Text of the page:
EGU General Assembly 2023
© Author(s) 2023. This work is distributed under
the Creative Commons Attribution 4.0 License.

Climate and mineral controls on global soil radiocarbon profiles

Sophie F. von Fromm1,2, Alison M. Hoyt3, Sebastian Doetterl2, and Susan E. Trumbore1
Sophie F. von Fromm et al.
  • 1Max-Planck-Institute for Biogeochemistry, Biogeochemical Processes, Jena, Germany (
  • 2ETH Zurich, Zurich, Switzerland
  • 3Stanford University, Stanford, CA, USA

Radiocarbon measurements provide a powerful tool to assess the persistence of soil organic carbon (SOC). While soil depth is generally one of the most important predictors of soil radiocarbon age, it remains unclear whether this relationship is due to an overall decrease in C input with depth or to changing importance of climatic or mineralogical constraints on SOC decomposition. Due to this lack of mechanistic understanding, we argue that the relationship between soil radiocarbon age and SOC abundance may be a better proxy than depth to investigate SOC persistence. To test this hypothesis, we use globally collected soil radiocarbon data from the International Soil Radiocarbon Database (ISRaD) to examine the influence of climate and soil mineralogy on the relationship between SOC concentration and radiocarbon age at the profile level. Our analysis includes about 600 soil profiles covering all major climatic zones and soil types (except aridisols). We show that extreme climatic and mineralogical constraints can lead to a similar accumulation of old SOC throughout the soil profile but for very different reasons. Climatic extremes include soils from tundra/polar regions where C input and decomposition are constrained by low temperatures and water availability. Mineralogical extremes include volcanic soils (andisols) that are dominated by highly reactive amorphous minerals that limit SOC accessibility. Across all climate zones and for a given SOC concentration, arid soils tend to have younger radiocarbon ages compared to temperate soils. Tropical soils have the youngest SOC at the surface due to high C input and show a relatively uniform distribution of SOC and radiocarbon ages globally. In terms of mineralogy, soils dominated by low-activity clays (oxisols and ultisols) show younger radiocarbon ages than soils dominated by high-activity clays (all other soil types except andisols) for a given SOC concentration. These first results have far-reaching implications for better understanding SOC vulnerability and benchmarking soil carbon models for representing SOC turnover and persistence across climate zones and soil types.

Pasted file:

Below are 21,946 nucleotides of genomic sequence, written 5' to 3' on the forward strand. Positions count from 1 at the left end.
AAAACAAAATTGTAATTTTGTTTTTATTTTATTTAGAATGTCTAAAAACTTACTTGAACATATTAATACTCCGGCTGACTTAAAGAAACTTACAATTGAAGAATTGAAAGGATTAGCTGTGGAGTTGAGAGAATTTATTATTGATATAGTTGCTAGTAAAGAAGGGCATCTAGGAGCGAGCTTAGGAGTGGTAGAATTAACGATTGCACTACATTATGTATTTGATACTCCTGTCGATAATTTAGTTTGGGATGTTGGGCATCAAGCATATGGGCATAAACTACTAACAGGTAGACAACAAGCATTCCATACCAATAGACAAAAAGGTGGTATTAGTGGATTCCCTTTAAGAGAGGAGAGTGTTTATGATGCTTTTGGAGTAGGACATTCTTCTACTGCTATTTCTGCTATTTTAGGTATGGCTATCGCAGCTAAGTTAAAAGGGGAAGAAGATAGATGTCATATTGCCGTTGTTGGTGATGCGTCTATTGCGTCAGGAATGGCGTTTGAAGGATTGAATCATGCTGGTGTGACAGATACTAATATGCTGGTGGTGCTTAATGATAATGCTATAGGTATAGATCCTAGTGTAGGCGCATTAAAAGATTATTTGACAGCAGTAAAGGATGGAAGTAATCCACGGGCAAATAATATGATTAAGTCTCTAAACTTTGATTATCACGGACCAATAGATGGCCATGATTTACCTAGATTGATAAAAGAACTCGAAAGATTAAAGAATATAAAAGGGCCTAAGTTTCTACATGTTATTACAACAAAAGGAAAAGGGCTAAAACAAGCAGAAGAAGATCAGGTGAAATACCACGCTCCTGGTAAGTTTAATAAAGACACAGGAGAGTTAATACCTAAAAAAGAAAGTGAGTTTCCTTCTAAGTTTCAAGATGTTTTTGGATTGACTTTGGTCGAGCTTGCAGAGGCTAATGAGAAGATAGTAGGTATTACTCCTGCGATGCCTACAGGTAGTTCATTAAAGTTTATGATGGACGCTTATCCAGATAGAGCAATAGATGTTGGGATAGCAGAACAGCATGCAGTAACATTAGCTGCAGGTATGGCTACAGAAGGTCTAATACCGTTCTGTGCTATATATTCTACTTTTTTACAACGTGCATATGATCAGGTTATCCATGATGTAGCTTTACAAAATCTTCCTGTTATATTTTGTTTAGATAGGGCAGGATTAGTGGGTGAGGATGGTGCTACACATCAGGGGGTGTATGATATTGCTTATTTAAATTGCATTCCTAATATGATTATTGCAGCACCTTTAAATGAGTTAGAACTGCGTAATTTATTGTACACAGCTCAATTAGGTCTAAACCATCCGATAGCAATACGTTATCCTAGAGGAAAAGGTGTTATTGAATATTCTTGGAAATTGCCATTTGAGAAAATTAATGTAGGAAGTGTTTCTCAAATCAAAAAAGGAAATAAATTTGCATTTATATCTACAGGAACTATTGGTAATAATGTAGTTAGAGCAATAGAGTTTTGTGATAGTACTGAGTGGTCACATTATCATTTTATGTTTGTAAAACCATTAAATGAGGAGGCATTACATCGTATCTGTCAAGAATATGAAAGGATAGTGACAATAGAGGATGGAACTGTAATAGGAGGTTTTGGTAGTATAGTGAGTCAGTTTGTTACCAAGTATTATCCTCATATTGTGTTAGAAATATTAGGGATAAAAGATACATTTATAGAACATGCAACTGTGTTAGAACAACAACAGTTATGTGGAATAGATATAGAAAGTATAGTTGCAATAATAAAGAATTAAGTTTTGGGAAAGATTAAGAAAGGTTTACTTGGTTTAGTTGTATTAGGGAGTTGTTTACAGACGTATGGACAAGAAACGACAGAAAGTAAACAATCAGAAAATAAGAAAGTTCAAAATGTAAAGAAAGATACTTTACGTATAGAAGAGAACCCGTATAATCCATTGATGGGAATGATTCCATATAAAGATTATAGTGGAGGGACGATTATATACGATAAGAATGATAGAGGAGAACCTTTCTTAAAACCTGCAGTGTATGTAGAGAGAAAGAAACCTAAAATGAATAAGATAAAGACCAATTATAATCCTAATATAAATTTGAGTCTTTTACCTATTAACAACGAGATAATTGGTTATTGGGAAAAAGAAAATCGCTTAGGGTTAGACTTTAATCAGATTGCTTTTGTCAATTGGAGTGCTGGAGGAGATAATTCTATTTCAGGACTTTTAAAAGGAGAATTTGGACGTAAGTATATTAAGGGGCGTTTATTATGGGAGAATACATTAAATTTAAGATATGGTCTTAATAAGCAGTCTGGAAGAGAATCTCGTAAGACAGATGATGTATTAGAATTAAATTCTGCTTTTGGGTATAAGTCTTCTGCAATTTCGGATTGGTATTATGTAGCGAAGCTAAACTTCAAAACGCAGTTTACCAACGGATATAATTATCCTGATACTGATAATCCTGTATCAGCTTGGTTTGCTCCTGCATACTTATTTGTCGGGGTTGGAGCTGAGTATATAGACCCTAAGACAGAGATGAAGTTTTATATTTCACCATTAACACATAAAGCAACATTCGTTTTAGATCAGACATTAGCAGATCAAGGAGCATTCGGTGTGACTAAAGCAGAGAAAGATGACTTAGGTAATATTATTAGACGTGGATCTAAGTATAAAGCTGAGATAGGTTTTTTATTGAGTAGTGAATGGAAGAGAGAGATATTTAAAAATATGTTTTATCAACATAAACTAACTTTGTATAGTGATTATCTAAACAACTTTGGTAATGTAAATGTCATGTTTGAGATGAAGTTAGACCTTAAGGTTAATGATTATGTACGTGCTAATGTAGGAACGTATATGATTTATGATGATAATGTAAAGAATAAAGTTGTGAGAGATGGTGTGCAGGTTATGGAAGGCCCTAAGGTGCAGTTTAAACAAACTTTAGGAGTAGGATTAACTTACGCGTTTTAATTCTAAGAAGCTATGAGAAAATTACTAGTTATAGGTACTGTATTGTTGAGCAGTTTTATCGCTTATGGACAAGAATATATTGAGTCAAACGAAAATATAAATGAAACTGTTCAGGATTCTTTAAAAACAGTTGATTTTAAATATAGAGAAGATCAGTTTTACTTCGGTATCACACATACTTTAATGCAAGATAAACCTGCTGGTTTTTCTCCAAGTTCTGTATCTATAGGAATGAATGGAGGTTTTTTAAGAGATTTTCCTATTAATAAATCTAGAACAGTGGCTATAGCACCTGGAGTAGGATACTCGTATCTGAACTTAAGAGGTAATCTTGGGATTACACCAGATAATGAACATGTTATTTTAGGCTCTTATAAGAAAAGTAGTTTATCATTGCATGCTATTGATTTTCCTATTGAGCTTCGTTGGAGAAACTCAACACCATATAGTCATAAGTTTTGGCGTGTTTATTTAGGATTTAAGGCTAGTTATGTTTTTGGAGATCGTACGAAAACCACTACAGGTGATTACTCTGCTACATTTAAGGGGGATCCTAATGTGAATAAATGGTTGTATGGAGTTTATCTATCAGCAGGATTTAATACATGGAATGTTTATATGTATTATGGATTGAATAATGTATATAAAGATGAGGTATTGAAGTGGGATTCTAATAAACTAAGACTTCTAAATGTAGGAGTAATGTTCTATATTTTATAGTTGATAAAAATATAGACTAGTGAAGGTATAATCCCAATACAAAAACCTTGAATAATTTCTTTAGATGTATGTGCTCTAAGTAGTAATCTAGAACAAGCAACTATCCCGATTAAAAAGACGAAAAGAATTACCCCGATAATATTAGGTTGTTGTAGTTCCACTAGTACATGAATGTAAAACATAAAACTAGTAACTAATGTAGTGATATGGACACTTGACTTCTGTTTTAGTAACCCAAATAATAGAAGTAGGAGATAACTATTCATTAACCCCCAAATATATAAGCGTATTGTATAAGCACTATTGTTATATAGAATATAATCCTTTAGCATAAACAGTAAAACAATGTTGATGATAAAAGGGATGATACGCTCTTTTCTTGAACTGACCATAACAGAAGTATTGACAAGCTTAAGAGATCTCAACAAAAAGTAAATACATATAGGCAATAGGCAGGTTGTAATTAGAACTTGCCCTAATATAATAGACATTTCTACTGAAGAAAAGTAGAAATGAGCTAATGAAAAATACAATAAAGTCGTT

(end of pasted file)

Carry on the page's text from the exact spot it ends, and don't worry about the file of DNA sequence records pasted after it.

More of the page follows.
How to cite: von Fromm, S. F., Hoyt, A. M., Doetterl, S., and Trumbore, S. E.: Climate and mineral controls on global soil radiocarbon profiles, EGU General Assembly 2023, Vienna, Austria, 24–28 Apr 2023, EGU23-5070,, 2023.